February 21, 2024


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ISRAEL-HAMAS WAR | Updates from day 138 of the conflict:

  • Amidst a resurgence of fighting in the area and citing “complete chaos and violence due to the collapse of civil order,” the U.N.’s World Food Program said yesterday that it has paused deliveries of aid to northern Gaza. [more]
  • The U.S. yesterday vetoed an Arab-backed U.N. resolution demanding an immediate humanitarian cease-fire in Gaza. U.S. Ambassador Linda Thomas-Greenfield said the U.S. understands the need for urgent action but believes that the resolution under consideration would have negatively impacted ongoing negotiations on a hostage-release and temporary cease-fire deal. [more]

UKRAINE | Today is day 727 of the Russian invasion of Ukraine. Here are your updates:

  • The E.U. approved a 13th package of Ukraine-related sanctions against Russia today, adding 193 entities and individuals to its list of those banned from traveling to, or doing business in, the European Union. [more]
  • The BBC reports that as many as 60 Russian soldiers were killed yesterday in a Ukrainian airstrike on a training area near the village of Trudovske in the Russia-occupied eastern Ukraine region of Donetsk. [more]

ALABAMA | The Alabama Supreme Court, citing abortion-related language in the state constitution and an 1872 state law that allows parents to sue over the death of a minor child, has ruled that frozen embryos can be considered children under state law. The ruling, which cites the Christian Bible several times, stemmed from a wrongful death lawsuit brought by couples who had frozen embryos destroyed in an accident at a fertility clinic. It has been criticized by large numbers of reproductive care and infertility treatment professionals, but applauded by anti-abortion activist groups. [full ruling] [more]

U.S. WOMEN’S HEALTH | First lady Jill Biden is expected to announce $100 million in federal funding today for research and development in women’s health. The funding initiative is part of the White House Initiative on Women’s Health Research, which was announced late last year. [more]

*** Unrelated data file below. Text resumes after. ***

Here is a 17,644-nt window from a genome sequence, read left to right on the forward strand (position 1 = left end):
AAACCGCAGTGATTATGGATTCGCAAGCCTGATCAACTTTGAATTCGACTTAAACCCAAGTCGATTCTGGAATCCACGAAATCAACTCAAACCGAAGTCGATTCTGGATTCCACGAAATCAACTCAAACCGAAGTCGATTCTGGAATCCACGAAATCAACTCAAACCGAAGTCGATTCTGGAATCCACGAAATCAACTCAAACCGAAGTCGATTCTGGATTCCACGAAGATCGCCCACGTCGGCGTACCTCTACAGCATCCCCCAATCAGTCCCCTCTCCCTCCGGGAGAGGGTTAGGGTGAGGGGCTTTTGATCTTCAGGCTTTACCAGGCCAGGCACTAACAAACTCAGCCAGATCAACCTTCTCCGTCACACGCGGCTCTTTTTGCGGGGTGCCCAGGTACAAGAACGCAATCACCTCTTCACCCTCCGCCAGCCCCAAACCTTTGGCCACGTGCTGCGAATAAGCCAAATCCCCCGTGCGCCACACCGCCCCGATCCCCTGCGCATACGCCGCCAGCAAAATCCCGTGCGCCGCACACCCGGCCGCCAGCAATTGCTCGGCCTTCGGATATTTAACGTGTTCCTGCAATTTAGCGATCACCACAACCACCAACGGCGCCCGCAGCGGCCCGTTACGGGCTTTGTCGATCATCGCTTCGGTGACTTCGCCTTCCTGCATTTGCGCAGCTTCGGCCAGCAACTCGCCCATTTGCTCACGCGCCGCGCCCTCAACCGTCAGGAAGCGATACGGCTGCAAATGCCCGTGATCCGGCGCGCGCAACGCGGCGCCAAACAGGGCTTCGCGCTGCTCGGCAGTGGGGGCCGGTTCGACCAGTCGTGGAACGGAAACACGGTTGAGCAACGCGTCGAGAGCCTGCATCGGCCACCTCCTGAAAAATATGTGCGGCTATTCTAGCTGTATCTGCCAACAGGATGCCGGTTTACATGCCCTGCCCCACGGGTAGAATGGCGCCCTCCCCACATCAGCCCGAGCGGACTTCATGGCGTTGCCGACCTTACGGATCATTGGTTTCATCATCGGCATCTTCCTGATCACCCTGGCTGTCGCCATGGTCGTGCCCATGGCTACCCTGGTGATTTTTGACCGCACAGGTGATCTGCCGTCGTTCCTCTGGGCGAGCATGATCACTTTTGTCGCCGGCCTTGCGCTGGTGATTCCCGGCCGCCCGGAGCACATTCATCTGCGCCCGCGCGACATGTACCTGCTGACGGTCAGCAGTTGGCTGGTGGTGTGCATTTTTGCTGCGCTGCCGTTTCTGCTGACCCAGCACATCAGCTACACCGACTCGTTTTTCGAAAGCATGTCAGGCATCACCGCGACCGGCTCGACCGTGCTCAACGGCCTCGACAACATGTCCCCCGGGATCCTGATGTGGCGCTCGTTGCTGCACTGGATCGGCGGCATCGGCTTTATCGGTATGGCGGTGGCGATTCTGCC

U.S. CYBERSECURITY | President Joe Biden is expected to sign an executive order today that outlines a framework of cybersecurity regulations and rules aimed at protecting U.S. ports from ransomware and other forms of cyberattack. [more]

MISSOURI | Authorities in Kansas City, Missouri, have charged two men wounded in the mass shooting at the Kansas City Chiefs’ Super Bowl parade with second-degree murder and weapons-related charges. Police say the men were with different groups at the parade when an argument broke out and they began firing their weapons. [more]

U.S. AND RUSSIA | White House National Security Adviser Jake Sullivan said yesterday that the U.S. is preparing new major sanctions against Russian defense and economic entities in connection with last week's death of Russian opposition leader Alexei Navalny at an Arctic-region penal colony. Sullivan noted that while the details and means of Navalny's death have not been determined, the U.S. places the blame for his death on Russian President Vladimir Putin. [more]

ISRAEL AND IRAN | Iranian Oil Minister Javad Owji alleged today that an Israeli sabotage operation was responsible for multiple explosions last week on an Iranian natural gas pipeline. Israel has not acknowledged carrying out the attack. [more]

SYRIA AND ISRAEL | Syrian state media cites government officials as saying that at least two people were killed today in an Israeli airstrike that hit a residential building in the Syrian capital of Damascus. Reports note that the building is near a complex used by security agencies and has been reported previously to have housed visiting Iranian military experts. [more]

U.K. | Following a Sun newspaper report yesterday about the failure of a U.K. nuclear-capable missile test in the Atlantic Ocean last week, British defense officials have confirmed that an “anomaly” occurred during a test firing of a non-nuclear Trident missile, but say the U.K.’s nuclear and missile capabilities remain “safe, secure, and effective.” [more]

SPAIN | Hundreds of farmers are expected to take part in protests today in Madrid, Spain, as part of recent pan-European Union labor actions against E.U. and local farming policies and production cost increases. [more]

SOUTH KOREA | Citing public health concerns, the South Korean government today officially ordered striking trainee doctors to return to work. Amidst this week’s strike, the government opened military hospitals to the public and extended the operating hours of public medical facilities. [more]

DOW JONES | S&P Dow Jones Indices said yesterday that, beginning next week, Amazon.com Inc. will replace drugstore operator Walgreens Boots Alliance on the high-profile, 30-stock Dow Jones Industrial Average index. [more]

COLLEGE FOOTBALL | University presidents who oversee the College Football Playoff announced yesterday that the new 12-team CFP format, which begins next season, will comprise five conference champions and seven at-large selections. [more]

TODAY IN HISTORY | On this date in 1965, Muslim minister and human rights activist Malcolm X, who articulated concepts of racial pride and black nationalism in the United States, was assassinated in New York City. He became an ideological hero following the posthumous release of The Autobiography of Malcolm X. [more history]

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